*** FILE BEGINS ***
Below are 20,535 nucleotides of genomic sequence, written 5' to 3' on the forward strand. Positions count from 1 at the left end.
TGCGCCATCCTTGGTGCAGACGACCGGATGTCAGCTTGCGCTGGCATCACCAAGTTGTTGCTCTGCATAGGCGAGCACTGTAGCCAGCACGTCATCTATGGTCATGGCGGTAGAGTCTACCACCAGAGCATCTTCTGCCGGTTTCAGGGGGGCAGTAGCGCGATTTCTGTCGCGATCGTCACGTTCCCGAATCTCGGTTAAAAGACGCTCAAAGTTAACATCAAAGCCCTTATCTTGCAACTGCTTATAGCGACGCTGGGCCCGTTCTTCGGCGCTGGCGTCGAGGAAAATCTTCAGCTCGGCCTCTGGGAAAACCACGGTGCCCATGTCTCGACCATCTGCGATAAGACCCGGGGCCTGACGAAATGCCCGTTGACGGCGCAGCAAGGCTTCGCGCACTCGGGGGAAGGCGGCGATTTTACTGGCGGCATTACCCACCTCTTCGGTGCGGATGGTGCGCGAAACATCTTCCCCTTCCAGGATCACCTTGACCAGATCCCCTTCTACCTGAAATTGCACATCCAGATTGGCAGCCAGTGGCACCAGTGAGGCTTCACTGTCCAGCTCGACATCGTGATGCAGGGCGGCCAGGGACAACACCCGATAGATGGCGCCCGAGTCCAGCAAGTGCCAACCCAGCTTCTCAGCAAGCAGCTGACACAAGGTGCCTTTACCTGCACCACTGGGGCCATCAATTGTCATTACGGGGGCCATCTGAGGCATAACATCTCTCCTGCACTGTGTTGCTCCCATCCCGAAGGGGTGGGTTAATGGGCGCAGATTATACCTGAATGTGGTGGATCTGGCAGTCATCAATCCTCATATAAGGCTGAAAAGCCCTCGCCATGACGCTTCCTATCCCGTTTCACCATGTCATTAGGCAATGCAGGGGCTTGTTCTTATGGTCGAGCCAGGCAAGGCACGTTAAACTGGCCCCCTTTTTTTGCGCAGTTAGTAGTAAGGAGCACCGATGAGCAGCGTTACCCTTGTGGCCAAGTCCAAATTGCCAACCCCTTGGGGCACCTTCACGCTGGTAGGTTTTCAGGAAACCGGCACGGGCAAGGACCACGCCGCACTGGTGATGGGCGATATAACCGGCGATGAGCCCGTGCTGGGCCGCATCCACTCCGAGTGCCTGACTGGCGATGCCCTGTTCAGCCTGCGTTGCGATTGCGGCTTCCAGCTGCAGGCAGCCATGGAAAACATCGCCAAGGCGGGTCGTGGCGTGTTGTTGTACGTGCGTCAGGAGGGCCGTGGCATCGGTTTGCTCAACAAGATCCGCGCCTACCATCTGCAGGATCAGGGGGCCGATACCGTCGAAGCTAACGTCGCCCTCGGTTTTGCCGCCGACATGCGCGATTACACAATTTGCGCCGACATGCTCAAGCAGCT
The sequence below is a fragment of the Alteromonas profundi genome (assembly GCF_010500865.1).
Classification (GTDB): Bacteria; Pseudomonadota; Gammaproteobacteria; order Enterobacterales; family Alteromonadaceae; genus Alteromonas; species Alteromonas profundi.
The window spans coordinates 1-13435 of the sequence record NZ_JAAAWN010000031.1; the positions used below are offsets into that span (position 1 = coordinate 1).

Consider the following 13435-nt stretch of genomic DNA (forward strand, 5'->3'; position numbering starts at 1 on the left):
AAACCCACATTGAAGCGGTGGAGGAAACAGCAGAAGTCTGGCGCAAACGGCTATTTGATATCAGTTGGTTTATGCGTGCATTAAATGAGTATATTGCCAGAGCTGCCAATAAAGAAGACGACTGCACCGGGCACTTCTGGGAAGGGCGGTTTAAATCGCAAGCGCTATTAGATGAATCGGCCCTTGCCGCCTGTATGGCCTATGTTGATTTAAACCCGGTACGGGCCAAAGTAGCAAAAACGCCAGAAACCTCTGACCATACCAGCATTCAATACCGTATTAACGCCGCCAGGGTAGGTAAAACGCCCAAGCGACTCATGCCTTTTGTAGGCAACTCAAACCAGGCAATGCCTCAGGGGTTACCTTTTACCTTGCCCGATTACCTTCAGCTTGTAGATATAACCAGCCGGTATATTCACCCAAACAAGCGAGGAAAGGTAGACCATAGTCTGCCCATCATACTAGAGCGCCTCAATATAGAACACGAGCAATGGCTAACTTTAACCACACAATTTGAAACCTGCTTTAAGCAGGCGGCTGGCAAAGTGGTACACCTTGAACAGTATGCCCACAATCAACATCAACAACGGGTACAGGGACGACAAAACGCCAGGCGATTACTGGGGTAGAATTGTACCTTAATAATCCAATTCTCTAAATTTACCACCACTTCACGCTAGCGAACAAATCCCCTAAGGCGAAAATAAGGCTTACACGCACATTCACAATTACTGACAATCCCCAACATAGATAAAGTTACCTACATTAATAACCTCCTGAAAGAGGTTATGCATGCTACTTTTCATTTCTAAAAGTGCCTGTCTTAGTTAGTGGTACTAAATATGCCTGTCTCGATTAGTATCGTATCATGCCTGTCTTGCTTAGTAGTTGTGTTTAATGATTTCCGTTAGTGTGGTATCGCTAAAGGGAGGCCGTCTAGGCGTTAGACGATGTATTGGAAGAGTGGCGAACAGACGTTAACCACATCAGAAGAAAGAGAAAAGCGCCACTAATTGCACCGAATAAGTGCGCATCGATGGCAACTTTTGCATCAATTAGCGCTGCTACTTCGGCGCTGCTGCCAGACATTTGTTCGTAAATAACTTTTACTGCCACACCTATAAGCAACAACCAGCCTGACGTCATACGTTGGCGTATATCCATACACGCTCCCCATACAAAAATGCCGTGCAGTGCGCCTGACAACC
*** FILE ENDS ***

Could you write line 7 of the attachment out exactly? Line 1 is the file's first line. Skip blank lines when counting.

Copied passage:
AAACCCACATTGAAGCGGTGGAGGAAACAGCAGAAGTCTGGCGCAAACGGCTATTTGATATCAGTTGGTTTATGCGTGCATTAAATGAGTATATTGCCAGAGCTGCCAATAAAGAAGACGACTGCACCGGGCACTTCTGGGAAGGGCGGTTTAAATCGCAAGCGCTATTAGATGAATCGGCCCTTGCCGCCTGTATGGCCTATGTTGATTTAAACCCGGTACGGGCCAAAGTAGCAAAAACGCCAGAAACCTCTGACCATACCAGCATTCAATACCGTATTAACGCCGCCAGGGTAGGTAAAACGCCCAAGCGACTCATGCCTTTTGTAGGCAACTCAAACCAGGCAATGCCTCAGGGGTTACCTTTTACCTTGCCCGATTACCTTCAGCTTGTAGATATAACCAGCCGGTATATTCACCCAAACAAGCGAGGAAAGGTAGACCATAGTCTGCCCATCATACTAGAGCGCCTCAATATAGAACACGAGCAATGGCTAACTTTAACCACACAATTTGAAACCTGCTTTAAGCAGGCGGCTGGCAAAGTGGTACACCTTGAACAGTATGCCCACAATCAACATCAACAACGGGTACAGGGACGACAAAACGCCAGGCGATTACTGGGGTAGAATTGTACCTTAATAATCCAATTCTCTAAATTTACCACCACTTCACGCTAGCGAACAAATCCCCTAAGGCGAAAATAAGGCTTACACGCACATTCACAATTACTGACAATCCCCAACATAGATAAAGTTACCTACATTAATAACCTCCTGAAAGAGGTTATGCATGCTACTTTTCATTTCTAAAAGTGCCTGTCTTAGTTAGTGGTACTAAATATGCCTGTCTCGATTAGTATCGTATCATGCCTGTCTTGCTTAGTAGTTGTGTTTAATGATTTCCGTTAGTGTGGTATCGCTAAAGGGAGGCCGTCTAGGCGTTAGACGATGTATTGGAAGAGTGGCGAACAGACGTTAACCACATCAGAAGAAAGAGAAAAGCGCCACTAATTGCACCGAATAAGTGCGCATCGATGGCAACTTTTGCATCAATTAGCGCTGCTACTTCGGCGCTGCTGCCAGACATTTGTTCGTAAATAACTTTTACTGCCACACCTATAAGCAACAACCAGCCTGACGTCATACGTTGGCGTATATCCATACACGCTCCCCATACAAAAATGCCGTGCAGTGCGCCTGACAACC